I’d always dreamed of having a design wall and a counter-height cutting table in the future sewing room of my dreams because I couldn’t figure out how to add them to my current space. After brainstorming for a bit, I came up with a plan that would give me space for a design wall, fabric storage, and a counter sewing and cutting/pressing. In true Rebekah fashion, as Jon says, I came up with this plan on a Thursday and had it all in place and reorganized by Saturday night. Never resting until being fully content is a bit of a problem for me, but it does manifest itself in productivity and finished projects!
I've had a couple weeks to sew and use my new space and I couldn't be happier with the setup. I was even able to fit an extra temporary table in here so my neighbor, Christina, and I could sew together.
Here’s a few older tours of my room (2010, 2014). I’ve had the same furniture in place for 8 years, but have added craft supplies and moved things around a bit every so often. This time, I moved out my beloved 4x4 Expedit shelf and my long work table in favor of a more flexible layout. This room is small, at about 9 feet by 12 feet, and it’s made even smaller because the door is diagonal and cuts out a bit of space on two walls.
To the left of the door, I placed my new design wall, following Elizabeth Hartman’s design wall tutorial. I ran into a few roadblocks with this. Because I thought my room was 9 feet wide, I assumed that two four feet panels would fit side by side. Unfortunately, the diagonal door chopped off the width a bit so I had to cut off one foot of width from one of the panels. Then, because the two twin batting pieces that I had were only 90” long, I didn’t have enough length of batting to wrap around the full height of the foam, so I cut off a foot from each panel. Now I have two panels that, when stood next to each other, are 7 feet wide and 7 feet high. It's been so nice to have a dog and cat free area to place blocks while the layout and design percolates.
On the next wall, I added another thin Billy shelf and moved all of my fabric and a majority of books to this spot. I pulled the mini green dresser out of my closet to place under the window. It holds office supplies and cross stitch supplies.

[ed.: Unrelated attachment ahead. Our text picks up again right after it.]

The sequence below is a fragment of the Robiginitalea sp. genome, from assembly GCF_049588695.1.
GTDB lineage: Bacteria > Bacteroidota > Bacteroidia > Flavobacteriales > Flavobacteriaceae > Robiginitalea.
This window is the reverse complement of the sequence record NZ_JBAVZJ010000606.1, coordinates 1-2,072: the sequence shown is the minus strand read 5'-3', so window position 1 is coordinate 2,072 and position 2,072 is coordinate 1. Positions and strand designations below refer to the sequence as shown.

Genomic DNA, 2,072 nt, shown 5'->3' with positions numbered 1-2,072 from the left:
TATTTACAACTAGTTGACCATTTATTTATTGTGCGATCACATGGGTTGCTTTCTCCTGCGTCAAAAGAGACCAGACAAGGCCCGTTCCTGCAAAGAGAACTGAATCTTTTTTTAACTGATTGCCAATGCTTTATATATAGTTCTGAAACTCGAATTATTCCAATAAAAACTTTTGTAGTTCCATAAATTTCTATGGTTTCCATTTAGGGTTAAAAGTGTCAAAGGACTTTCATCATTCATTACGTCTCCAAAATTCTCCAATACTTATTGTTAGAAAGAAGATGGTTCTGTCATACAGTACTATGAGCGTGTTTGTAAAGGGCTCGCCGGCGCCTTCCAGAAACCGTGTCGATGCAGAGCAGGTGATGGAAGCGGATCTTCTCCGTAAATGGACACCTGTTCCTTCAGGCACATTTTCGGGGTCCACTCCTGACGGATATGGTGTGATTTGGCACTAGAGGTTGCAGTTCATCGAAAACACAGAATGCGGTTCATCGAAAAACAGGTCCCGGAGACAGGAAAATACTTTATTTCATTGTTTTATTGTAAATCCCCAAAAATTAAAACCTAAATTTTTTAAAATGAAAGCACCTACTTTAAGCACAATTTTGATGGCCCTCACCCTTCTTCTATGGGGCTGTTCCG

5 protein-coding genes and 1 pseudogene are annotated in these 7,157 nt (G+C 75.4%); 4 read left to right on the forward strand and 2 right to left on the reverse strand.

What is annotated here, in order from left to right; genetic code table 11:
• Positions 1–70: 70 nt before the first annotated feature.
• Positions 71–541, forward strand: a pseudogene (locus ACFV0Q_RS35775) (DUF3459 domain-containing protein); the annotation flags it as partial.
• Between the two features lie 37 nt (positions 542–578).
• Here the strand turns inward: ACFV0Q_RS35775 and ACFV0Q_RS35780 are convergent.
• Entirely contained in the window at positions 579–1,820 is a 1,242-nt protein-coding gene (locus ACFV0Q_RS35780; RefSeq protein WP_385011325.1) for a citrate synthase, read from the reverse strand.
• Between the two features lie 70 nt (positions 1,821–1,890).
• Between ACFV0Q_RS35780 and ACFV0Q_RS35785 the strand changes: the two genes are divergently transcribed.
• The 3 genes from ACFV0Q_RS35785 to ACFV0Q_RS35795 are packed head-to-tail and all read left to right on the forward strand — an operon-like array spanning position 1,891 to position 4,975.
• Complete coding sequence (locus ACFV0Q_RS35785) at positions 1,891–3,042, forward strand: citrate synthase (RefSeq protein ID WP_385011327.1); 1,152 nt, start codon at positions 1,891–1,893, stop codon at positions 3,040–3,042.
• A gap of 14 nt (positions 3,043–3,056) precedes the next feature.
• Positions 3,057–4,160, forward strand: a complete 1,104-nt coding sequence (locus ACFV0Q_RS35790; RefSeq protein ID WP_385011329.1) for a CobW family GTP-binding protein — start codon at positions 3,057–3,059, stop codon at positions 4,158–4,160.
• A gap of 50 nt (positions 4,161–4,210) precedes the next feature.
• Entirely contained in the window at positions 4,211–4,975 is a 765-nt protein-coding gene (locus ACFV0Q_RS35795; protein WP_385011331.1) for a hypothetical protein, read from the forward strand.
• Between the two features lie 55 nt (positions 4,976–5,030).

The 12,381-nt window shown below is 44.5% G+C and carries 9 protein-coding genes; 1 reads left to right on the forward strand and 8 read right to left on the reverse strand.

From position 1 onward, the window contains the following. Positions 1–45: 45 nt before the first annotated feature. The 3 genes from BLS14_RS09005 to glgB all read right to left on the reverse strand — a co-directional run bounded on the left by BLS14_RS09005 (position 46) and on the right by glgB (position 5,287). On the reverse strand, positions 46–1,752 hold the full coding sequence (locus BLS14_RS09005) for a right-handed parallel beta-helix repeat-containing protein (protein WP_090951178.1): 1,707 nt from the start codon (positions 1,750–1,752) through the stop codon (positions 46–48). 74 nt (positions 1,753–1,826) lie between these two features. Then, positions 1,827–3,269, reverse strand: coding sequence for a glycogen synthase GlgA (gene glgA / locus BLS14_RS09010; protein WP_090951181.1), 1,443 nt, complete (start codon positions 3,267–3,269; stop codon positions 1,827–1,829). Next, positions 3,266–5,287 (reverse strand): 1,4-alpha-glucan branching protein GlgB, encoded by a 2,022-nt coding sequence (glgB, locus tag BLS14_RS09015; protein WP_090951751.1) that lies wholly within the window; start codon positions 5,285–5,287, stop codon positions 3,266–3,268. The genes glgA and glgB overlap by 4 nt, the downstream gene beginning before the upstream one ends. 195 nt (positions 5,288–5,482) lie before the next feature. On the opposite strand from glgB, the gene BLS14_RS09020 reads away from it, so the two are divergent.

Next up is my glorious new cutting station. Jon and I built this after seeing a few tutorials on IKEA hackers. I used 6” Capita legs for the base (8 in total), then two pieces of hard oak plywood that’s ¾” thick. In between the plywood, there’s three 2x2 Kallax units. Because the Kallax units are updated, thinner versions of the old Expedit shelves, the width of one unit is not the same as the depth of two units put together, so there’s a 1.5” gap on one side of the end shelf. It doesn’t bother me enough to do something about it, but it is a bit annoying. I used a base of 41”x46.5” and a top of 36”x48”, which fits everything well. On top of table, I’m storing my cutting mat and a pressing board that I made following this tutorial. The wall holds my collection of minis from previous doll quilt swaps, guild swaps, and mug rug swaps.
I organized my closet and got rid of some older tools, supplies and magazines that I no longer plan on using. I added a Gorm shelf to hold the rest and added a few more of these Trofast bins (suggested by Rossie) for holding works in progress. The large metal bin in there holds lots of mini projects and embroidery kits that are all cut out and ready to go. Hopefully these will be finished by the end of the year.
The final wall holds my favorite tools. The old IKEA table I was using was made from separate legs and a base and wasn’t the sturdiest of tables. This table is a little deeper to hold my new sewing machine and does not vibrate at all while I’m sewing. On the new pegboard, I now have a spot for all of my templates and tools. I love sewing gadgets and I love seeing things hung up in front of me to remind me of what I do own, so this is perfect for that.
And speaking of new machines, I bought this Janome Memory Craft 8900 right after Quiltcon at a fantastically low show special from SewVacDirect. I’ve had it for over a month and have already made one quilt from start to finish and four new tops on it. I couldn’t be happier with my choice and feel like I’ve barely scratched the surface of what this can do. I was not expecting to come home with a new machine right after Quiltcon, but I sewed on it for a bit during the last hour of Quiltcon and couldn’t let it go.